Many good lists of diverse children’s books for the whole range of ages are out there, including some from the We Need Diverse Books website ( If you find the library collection lacks books with characters that reflect your child’s life, let us know about it.

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Movies That Keep You on the Edge of your Seat

Movies That Keep You on the Edge of your Seat

by John Pecoraro, Associate Director

     Suspense is defined as that state of uncertainty that makes us anxious. It’s an uncomfortable feeling, but one we often enjoy in books and movies. It’s related to surprise, but not exactly. Alfred Hitchcock explained the difference in this way. Surprise is when a couple is sitting in a café and a bomb goes off. Suspense is when we, the audience, witness someone placing the bomb under the table, we watch the couple sit at the table, and maybe we even see the timer ticking down, before the bomb explodes. We’re not surprised there was an explosion, but we were in suspense anticipating it.

The website lists the best of suspense on film. All of these movies are available at the library.

Several films directed by Alfred Hitchcock, including “Psycho,” “Rear Window,” and “North By Northwest,” are included on the list. Mother-dominated Norman Bates manages the Bates Motel in “Psycho.” Marion Crane, with the $40,000 dollars she has stolen from her employer, decides to stop for the night at the Bates Motel. She’s the first guest in weeks, Bates tells her, along with strange stories about his mother. Exhausted from hours of driving Marion decides to take a relaxing shower. You know what comes next, and wait until you meet Mother Bates.

Rear Window,” features photographer L.B. Jeffries whose broken leg has him confined to a wheelchair in his apartment. He entertains himself using binoculars to watch the neighbors. One set of neighbors in particular are Lars Thorwald, and his nagging wife. When one afternoon Mrs. Thorwald’s nagging suddenly stops, Jeffries makes up a scenario where Thorwald has murdered his wife and disposed of her body. The trouble is that Jeffries theory might be correct.

North by Northwest,” is a tale of mistaken identity. Innocent advertising executive, Roger Thornhill, is kidnapped and chased across the United States by agents of a mysterious organization. They are convinced he is a spy and they are trying to prevent him from blocking their plan to smuggle government secrets on microfilm. Anything else I tell you would be a spoiler.

Movies based on novels by Stephen King, including “Misery,” directed by Rob Reiner, and “The Shining,” directed by Stanley Kubrick also made the list. In “Misery,” novelist Paul Sheldon survives a severe car wreck, only to end up in the nursing clutches of a reclusive fan of his work, Annie Wilkes. She becomes distraught when she discovers that Sheldon has killed off his popular character, Misery Chastain. She holds him captive until he can write a new Misery novel.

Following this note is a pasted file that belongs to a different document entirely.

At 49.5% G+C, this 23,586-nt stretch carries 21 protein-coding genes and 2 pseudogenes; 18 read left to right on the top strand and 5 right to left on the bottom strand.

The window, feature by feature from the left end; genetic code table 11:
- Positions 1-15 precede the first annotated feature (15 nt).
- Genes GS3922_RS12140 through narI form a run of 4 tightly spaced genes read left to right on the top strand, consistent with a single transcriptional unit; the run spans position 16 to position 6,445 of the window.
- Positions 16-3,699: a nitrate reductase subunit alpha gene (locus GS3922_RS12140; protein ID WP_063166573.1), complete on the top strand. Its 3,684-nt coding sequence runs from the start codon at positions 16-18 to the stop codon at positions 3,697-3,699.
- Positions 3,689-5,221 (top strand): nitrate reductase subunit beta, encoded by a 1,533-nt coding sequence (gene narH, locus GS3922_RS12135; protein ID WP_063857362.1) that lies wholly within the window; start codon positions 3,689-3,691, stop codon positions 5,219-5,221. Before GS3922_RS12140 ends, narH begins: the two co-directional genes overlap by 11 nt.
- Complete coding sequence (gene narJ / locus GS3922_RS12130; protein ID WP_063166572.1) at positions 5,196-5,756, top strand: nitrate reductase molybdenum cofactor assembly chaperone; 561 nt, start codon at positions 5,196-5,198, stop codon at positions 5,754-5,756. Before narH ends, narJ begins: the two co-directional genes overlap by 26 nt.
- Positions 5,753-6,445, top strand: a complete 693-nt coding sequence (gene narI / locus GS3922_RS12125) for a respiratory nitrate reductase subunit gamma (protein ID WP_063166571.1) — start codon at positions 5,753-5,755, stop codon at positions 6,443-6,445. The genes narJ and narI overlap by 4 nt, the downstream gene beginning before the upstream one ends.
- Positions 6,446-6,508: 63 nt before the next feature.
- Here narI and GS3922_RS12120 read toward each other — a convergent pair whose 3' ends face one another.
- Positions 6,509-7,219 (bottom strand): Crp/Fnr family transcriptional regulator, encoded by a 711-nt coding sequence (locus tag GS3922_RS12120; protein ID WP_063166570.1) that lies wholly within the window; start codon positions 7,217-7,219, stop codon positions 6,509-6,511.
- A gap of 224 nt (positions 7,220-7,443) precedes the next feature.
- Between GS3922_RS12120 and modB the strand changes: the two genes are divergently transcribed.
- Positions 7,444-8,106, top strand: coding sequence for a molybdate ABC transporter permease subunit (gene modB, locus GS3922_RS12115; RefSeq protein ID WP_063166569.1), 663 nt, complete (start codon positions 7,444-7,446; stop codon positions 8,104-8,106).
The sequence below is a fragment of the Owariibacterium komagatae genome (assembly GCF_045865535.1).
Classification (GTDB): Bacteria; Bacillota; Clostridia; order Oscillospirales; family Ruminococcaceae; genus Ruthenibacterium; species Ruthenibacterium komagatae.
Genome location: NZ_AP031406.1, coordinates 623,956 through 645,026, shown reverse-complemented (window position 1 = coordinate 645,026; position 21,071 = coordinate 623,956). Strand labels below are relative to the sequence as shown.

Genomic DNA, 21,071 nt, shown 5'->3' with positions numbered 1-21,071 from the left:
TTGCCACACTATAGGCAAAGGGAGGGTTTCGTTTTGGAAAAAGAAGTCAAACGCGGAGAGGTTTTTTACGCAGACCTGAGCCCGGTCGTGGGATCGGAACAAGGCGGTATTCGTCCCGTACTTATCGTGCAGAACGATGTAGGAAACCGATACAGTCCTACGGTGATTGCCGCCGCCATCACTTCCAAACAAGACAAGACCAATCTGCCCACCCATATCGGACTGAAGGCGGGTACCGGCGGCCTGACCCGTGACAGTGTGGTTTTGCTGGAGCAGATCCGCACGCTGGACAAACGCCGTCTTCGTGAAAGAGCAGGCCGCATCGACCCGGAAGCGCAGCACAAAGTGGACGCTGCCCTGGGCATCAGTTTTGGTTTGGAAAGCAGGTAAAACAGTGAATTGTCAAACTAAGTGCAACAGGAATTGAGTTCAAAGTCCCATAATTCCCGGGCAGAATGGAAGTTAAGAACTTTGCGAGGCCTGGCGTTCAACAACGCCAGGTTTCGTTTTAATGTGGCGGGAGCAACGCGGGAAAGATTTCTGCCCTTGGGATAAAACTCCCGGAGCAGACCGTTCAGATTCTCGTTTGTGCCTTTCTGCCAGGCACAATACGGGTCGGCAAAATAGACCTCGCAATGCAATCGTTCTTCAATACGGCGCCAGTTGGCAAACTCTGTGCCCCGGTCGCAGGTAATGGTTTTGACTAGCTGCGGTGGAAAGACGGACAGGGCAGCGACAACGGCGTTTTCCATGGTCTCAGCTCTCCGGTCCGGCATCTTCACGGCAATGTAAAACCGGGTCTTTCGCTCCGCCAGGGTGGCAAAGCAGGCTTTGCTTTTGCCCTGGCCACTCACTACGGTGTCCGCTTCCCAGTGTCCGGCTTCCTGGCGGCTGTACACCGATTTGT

Jaws,” directed by Steven Spielberg, and based on the novel by Peter Benchley, frightened millions of movie goers from ever going to the beach again. It’s the height of tourist season, and a shark is terrorizing the sun loving beach goers of Amity Island. Mayor Vaughn sends Police Chief Brody, visiting ichthyologist Hooper, and local fisherman Quint to take on the Great White in Quint’s boat “The Orca.” Chances are they’re going to need a bigger boat.

The Departed,” directed by Martin Scorsese is the tale of questionable loyalties and identities set in the South Boston organized crime scene. Billy Costigan is a young cop assigned to infiltrate the inner circle of crime boss Frank Costello. Collin Sullivan is a street-smart criminal who has penetrated the police department in order to report their every move to that same crime boss. Each man is in a race against time to reveal his counterpart before his identity is exposed by the other.

Alien,” directed by Ridley Scott follows the crew of the commercial space tug Nostromo and their encounters with the Alien, a deadly extraterrestrial set loose on the ship. The crew lands on a rocky moon to investigate a distress signal, discovering that it comes from a derelict alien ship. Warrant Officer Ripley translates part of the transmission, determining it to be not a distress signal, but a warning. Meanwhile, Executive Officer Kane discovers a chamber containing hundreds of large egg-like objects.